The report outlined that simply eating 50 grams of processed meat each day — the equivalent of two slices of ham — can increase the risk of such cancer by 18%. However, the authors say the risks are relatively small to begin with.


According to estimates cited by the WHO, about 34,000 cancer deaths per year worldwide can be attributed to diets that are high in processed meat. That’s a small fraction of the 8.2 million deaths caused by cancer in 2012, according to the latest WHO data.

Read the complete story on BBC Health: http://www.bbc.com/news/health-34615621

Should doctors recommend Homeopathy?

The British medical journal has an excellent debate between Dr. Peter Fisher, director of research, Royal London Hospital for Integrated Medicine, London and Edzard Ernst, emeritus professor, University of Exeter on the topic of doctors recommending Homeopathy.

The debate is available below in mp3 format for our subscribers to gain a better understanding of both sides of the argument and how to better address critics of Homeopathy.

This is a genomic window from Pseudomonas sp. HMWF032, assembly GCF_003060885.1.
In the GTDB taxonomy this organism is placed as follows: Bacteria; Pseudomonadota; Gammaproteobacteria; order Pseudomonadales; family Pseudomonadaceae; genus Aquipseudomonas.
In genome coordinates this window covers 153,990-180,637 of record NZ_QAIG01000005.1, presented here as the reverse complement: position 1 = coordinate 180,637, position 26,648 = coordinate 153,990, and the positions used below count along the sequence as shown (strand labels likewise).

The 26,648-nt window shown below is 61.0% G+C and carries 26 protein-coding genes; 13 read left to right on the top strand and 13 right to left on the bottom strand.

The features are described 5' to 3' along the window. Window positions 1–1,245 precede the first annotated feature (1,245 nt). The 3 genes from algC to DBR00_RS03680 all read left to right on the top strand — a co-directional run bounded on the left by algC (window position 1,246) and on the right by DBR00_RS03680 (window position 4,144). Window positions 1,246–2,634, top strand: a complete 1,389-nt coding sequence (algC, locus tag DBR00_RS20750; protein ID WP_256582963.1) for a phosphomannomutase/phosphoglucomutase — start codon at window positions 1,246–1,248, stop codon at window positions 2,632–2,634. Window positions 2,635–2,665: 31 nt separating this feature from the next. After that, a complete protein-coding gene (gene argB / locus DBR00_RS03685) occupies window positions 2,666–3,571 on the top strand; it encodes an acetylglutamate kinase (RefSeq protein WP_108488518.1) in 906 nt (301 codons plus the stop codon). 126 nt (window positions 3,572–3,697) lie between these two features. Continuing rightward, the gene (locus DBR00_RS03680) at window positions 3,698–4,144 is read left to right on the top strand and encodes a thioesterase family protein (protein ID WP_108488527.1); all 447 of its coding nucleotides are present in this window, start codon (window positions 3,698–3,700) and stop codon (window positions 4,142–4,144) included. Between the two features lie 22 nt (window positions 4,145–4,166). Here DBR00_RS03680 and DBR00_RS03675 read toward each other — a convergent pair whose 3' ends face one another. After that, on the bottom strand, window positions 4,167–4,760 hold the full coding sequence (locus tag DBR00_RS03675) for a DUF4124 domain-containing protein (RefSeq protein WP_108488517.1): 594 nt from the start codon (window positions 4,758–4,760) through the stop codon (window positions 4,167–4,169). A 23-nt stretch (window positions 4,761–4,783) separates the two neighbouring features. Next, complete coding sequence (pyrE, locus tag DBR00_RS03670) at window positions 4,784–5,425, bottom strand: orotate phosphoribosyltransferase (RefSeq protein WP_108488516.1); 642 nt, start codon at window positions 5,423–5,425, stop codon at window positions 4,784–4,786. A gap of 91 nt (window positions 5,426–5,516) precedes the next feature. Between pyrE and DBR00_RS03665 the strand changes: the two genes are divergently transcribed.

Peter Fisher presents extremely supporting arguments for the efficacy of homeopathy which can be found in this recording.  Fisher says “Homeopathy is part of a family of toxicological and pharmacological phenomena that are attracting growing interest, characterised by secondary, reverse, or paradoxical reactions to drugs or toxins as a function of dose or time or both. These include hormesis (the paradoxical, stimulatory, or beneficial effect of low doses of toxins), paradoxical pharmacology, and rebound effects.

The controversial element of homeopathy is that some medicines are highly dilute, including “ultra-molecular” dilutions, in which it is highly unlikely that any of the original material is present. This is a major scientific concern and the source of the view that homeopathy “doesn’t work because it can’t work.”

However, recent in vitro research shows repeatable effects (for instance, inhibition of basophil degranulation by highly dilute histamine1) while basic physical research shows that the homeopathic manufacturing process changes the structure of the diluent, including the formation of nanoparticles of silica and gas.2 The physical research is of little clinical relevance but provides a possible mechanism of action for the controversial high dilutions.”

Natural Mother Magazine – July/August 2015

Each issue of Natural Mother Magazine is overflowing with news, tips, advice, ideas and recipes for the natural family, and our July/August 2015 issue is no exception.   Click over to Natural Mother Magazine today and read our newest issue!

Great articles can be found in the current issue including:

  • A Shot of Vaccination Hysteria
  • The Truth About the Birth Control Pill
  • Colostrum
  • Learning To Swim Naturally